In Ambush at Sorinor six clans are at war with each other in the land of Sorinor. Each group is hiring mercenaries to kill opposing VIPs and protect their own. The player takes on the role of a mercenary commander, and tries to win battles either as offensive or defensive party. The game features a campaign, but its missions can also be selected individually.
Before the fight, players hire mercenaries (which consist of fantasy characters like orcs, dwarves and goblins or humorous races like defense lawyers), which all have different statistics and special abilities. They cost money and the budget has to be met. Those are divided into groups, placed on the map and then the fight can begin.
The battles take place in real time and players can issue various commands, e.g. waiting, ambushing or attacking enemy mercenaries - but only on the groups, not individual units. However, the group constellations can be changed during battle. The action can be paused at any time to analyze the situation and issue commands. Also featured are a map and a scenario editor.
Ambush at Sorinor is an improved sequel to Siege with a lot of needed improvements such as campaign mode and better unit variety. Athough it's just a string of all missions played in consecutive order, the campaign mode is interesting and actually tells a coherent fantasy story.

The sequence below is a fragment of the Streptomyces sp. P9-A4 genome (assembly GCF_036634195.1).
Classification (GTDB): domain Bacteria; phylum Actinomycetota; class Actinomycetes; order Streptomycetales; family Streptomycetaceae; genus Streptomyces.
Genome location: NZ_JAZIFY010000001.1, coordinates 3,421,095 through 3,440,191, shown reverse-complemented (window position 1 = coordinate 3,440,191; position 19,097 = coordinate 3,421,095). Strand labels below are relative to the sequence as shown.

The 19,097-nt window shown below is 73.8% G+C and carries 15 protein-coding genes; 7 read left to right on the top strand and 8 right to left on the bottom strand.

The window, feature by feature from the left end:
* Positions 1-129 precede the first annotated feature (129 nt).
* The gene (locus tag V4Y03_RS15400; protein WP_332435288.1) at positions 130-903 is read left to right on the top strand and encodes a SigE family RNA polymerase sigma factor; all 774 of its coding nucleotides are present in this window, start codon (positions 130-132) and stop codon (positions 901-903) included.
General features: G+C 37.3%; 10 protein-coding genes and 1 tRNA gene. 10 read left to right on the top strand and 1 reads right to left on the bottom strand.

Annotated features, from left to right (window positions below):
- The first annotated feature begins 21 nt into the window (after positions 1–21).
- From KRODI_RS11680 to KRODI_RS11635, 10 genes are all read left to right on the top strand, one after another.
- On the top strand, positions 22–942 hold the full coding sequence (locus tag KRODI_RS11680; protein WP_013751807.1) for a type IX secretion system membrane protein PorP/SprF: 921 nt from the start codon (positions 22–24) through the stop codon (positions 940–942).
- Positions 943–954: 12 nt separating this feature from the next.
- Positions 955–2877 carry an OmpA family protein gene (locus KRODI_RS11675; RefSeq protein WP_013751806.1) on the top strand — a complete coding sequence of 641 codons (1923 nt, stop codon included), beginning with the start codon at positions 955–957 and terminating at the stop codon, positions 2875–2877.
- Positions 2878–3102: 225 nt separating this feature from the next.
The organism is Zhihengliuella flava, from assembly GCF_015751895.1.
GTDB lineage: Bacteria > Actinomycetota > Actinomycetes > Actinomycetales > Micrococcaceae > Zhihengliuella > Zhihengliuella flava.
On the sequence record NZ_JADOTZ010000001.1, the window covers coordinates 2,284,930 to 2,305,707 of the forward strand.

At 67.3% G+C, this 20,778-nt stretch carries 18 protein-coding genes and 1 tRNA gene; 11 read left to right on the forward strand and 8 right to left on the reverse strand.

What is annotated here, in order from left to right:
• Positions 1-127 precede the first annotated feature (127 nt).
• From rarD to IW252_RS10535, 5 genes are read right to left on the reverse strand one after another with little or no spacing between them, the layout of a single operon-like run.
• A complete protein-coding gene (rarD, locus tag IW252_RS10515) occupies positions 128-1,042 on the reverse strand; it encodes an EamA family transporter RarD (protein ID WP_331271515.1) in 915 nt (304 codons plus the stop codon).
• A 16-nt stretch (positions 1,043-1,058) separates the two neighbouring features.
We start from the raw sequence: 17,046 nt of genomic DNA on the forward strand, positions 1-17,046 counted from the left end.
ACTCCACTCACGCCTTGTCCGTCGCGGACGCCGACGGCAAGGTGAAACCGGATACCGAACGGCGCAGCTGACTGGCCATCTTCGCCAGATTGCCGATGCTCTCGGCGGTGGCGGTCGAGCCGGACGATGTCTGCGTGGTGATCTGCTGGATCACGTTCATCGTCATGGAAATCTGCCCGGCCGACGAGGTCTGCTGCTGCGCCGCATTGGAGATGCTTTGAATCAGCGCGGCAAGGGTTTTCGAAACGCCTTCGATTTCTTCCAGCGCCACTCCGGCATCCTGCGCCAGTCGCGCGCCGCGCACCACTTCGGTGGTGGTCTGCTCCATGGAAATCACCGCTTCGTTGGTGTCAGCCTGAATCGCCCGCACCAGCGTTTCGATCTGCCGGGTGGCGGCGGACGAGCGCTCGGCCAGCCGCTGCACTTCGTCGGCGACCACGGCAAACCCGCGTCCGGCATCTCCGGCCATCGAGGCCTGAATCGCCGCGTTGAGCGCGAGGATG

Gameplay is still limited to tactical combat, where you are either a defender or an attacker. Instead of commanding a set number of units as in Siege, here you hire a number of mercenaries with your available funds and deploy them on the map. The type of mercenary available for hire depends on the type of mission taken, thereby ensuring that each mission will be refreshing and require different tactics to succeed.
There are wildly differing combatants in the game (nearly 100 types), each with their own prices, ratings (speed, attack, defense, weapons, armor) and abilities. In addition to traditional fantasy units e.g. orcs, goblins, etc., there are humorous units you can use, including battle cattle, defense lawyers, mermans and war chickens(!) Some units have special abilities you can exploit, although most of them are just different ranged attacks. A few, such as wraithes who can blend in with their surroundings, are unique and are therefore very valuable. A nice addition to the Siege engine is the ability to buy and place traps at the start of every mission.
Overall, Ambush at Sorinor is a big improvement from Siege, although it still suffers from poor AI and cumbersome interface. A well-written fantasy plot, a wide variety of battle terrain (from forests to deserts), and additional gameplay features are a welcome change, though. The built-in scenario editor has also been improved and is now much easier to use. Arguably the best game in Mindcraft's tactical combat series, and well worth a try for all budding fantasy generals and anyone who likes this genre but doesn't have a lot of free time to invest in complex games.
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